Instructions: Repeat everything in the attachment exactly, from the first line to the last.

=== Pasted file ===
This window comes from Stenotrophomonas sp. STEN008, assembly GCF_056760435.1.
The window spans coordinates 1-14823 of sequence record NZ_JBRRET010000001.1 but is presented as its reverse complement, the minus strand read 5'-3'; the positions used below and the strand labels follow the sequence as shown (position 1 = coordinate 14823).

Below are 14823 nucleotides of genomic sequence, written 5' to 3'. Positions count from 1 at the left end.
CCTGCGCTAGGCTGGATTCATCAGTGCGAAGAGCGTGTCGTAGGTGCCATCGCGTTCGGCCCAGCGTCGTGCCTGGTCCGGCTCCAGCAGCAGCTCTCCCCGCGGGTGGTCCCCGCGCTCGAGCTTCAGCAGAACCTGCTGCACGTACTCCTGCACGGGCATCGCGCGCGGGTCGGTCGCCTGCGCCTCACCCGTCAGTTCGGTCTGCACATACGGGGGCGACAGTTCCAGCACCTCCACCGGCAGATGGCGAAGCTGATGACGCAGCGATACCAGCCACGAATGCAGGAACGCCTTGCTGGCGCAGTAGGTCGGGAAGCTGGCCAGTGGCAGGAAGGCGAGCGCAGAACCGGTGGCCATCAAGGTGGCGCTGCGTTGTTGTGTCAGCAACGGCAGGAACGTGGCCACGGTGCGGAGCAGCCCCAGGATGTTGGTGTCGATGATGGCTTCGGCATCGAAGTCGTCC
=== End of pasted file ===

This window comes from Stenotrophomonas sp. STEN008, assembly GCF_056760435.1.
The window spans coordinates 1-14823 of sequence record NZ_JBRRET010000001.1 but is presented as its reverse complement, the minus strand read 5'-3'; the positions used below and the strand labels follow the sequence as shown (position 1 = coordinate 14823).

Below are 14823 nucleotides of genomic sequence, written 5' to 3'. Positions count from 1 at the left end.
CCTGCGCTAGGCTGGATTCATCAGTGCGAAGAGCGTGTCGTAGGTGCCATCGCGTTCGGCCCAGCGTCGTGCCTGGTCCGGCTCCAGCAGCAGCTCTCCCCGCGGGTGGTCCCCGCGCTCGAGCTTCAGCAGAACCTGCTGCACGTACTCCTGCACGGGCATCGCGCGCGGGTCGGTCGCCTGCGCCTCACCCGTCAGTTCGGTCTGCACATACGGGGGCGACAGTTCCAGCACCTCCACCGGCAGATGGCGAAGCTGATGACGCAGCGATACCAGCCACGAATGCAGGAACGCCTTGCTGGCGCAGTAGGTCGGGAAGCTGGCCAGTGGCAGGAAGGCGAGCGCAGAACCGGTGGCCATCAAGGTGGCGCTGCGTTGTTGTGTCAGCAACGGCAGGAACGTGGCCACGGTGCGGAGCAGCCCCAGGATGTTGGTGTCGATGATGGCTTCGGCATCGAAGTCGTCC